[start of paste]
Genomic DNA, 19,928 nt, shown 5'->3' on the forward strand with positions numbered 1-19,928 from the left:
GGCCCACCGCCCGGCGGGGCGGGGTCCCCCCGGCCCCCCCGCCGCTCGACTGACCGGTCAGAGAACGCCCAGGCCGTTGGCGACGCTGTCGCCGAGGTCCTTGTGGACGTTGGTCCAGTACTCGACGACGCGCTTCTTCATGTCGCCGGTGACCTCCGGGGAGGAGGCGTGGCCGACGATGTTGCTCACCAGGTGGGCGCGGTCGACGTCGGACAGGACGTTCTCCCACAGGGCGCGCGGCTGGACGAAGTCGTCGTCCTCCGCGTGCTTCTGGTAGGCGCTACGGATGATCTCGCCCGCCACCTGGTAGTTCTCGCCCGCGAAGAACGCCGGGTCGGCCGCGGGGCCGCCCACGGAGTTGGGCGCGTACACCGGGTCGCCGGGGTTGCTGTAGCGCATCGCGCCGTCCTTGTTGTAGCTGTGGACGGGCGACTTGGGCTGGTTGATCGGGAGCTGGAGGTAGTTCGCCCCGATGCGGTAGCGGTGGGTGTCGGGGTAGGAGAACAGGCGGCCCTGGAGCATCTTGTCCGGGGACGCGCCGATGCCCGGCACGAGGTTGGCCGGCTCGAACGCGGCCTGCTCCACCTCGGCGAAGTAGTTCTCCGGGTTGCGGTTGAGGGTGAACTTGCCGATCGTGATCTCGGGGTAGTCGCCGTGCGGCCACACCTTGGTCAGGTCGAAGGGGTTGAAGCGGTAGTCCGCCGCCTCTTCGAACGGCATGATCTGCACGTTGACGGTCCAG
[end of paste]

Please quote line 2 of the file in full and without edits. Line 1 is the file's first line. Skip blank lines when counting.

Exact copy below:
GGCCCACCGCCCGGCGGGGCGGGGTCCCCCCGGCCCCCCCGCCGCTCGACTGACCGGTCAGAGAACGCCCAGGCCGTTGGCGACGCTGTCGCCGAGGTCCTTGTGGACGTTGGTCCAGTACTCGACGACGCGCTTCTTCATGTCGCCGGTGACCTCCGGGGAGGAGGCGTGGCCGACGATGTTGCTCACCAGGTGGGCGCGGTCGACGTCGGACAGGACGTTCTCCCACAGGGCGCGCGGCTGGACGAAGTCGTCGTCCTCCGCGTGCTTCTGGTAGGCGCTACGGATGATCTCGCCCGCCACCTGGTAGTTCTCGCCCGCGAAGAACGCCGGGTCGGCCGCGGGGCCGCCCACGGAGTTGGGCGCGTACACCGGGTCGCCGGGGTTGCTGTAGCGCATCGCGCCGTCCTTGTTGTAGCTGTGGACGGGCGACTTGGGCTGGTTGATCGGGAGCTGGAGGTAGTTCGCCCCGATGCGGTAGCGGTGGGTGTCGGGGTAGGAGAACAGGCGGCCCTGGAGCATCTTGTCCGGGGACGCGCCGATGCCCGGCACGAGGTTGGCCGGCTCGAACGCGGCCTGCTCCACCTCGGCGAAGTAGTTCTCCGGGTTGCGGTTGAGGGTGAACTTGCCGATCGTGATCTCGGGGTAGTCGCCGTGCGGCCACACCTTGGTCAGGTCGAAGGGGTTGAAGCGGTAGTCCGCCGCCTCTTCGAACGGCATGATCTGCACGTTGACGGTCCAG